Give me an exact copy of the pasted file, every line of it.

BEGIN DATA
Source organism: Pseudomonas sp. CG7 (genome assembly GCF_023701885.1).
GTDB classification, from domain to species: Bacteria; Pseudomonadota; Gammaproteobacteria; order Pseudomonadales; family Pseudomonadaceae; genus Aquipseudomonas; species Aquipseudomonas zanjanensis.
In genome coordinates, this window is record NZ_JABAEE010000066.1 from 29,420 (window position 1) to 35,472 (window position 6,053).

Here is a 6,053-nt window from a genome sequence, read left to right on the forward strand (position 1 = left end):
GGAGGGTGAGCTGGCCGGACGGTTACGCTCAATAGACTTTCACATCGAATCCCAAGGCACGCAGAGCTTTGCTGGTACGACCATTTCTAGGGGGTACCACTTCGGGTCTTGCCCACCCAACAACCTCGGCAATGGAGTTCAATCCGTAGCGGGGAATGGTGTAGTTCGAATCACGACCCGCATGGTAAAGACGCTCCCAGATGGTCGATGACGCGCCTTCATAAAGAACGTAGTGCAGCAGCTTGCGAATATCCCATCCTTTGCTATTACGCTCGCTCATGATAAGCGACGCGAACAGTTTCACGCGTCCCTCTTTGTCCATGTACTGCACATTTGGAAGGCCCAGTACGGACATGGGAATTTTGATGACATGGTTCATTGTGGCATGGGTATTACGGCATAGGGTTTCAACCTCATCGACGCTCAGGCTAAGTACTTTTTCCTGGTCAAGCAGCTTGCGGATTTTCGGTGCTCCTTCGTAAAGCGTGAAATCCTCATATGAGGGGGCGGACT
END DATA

Source organism: Pseudomonas sp. CG7 (genome assembly GCF_023701885.1).
GTDB classification, from domain to species: Bacteria; Pseudomonadota; Gammaproteobacteria; order Pseudomonadales; family Pseudomonadaceae; genus Aquipseudomonas; species Aquipseudomonas zanjanensis.
In genome coordinates, this window is record NZ_JABAEE010000066.1 from 29,420 (window position 1) to 35,472 (window position 6,053).

Here is a 6,053-nt window from a genome sequence, read left to right on the forward strand (position 1 = left end):
GGAGGGTGAGCTGGCCGGACGGTTACGCTCAATAGACTTTCACATCGAATCCCAAGGCACGCAGAGCTTTGCTGGTACGACCATTTCTAGGGGGTACCACTTCGGGTCTTGCCCACCCAACAACCTCGGCAATGGAGTTCAATCCGTAGCGGGGAATGGTGTAGTTCGAATCACGACCCGCATGGTAAAGACGCTCCCAGATGGTCGATGACGCGCCTTCATAAAGAACGTAGTGCAGCAGCTTGCGAATATCCCATCCTTTGCTATTACGCTCGCTCATGATAAGCGACGCGAACAGTTTCACGCGTCCCTCTTTGTCCATGTACTGCACATTTGGAAGGCCCAGTACGGACATGGGAATTTTGATGACATGGTTCATTGTGGCATGGGTATTACGGCATAGGGTTTCAACCTCATCGACGCTCAGGCTAAGTACTTTTTCCTGGTCAAGCAGCTTGCGGATTTTCGGTGCTCCTTCGTAAAGCGTGAAATCCTCATATGAGGGGGCGGACT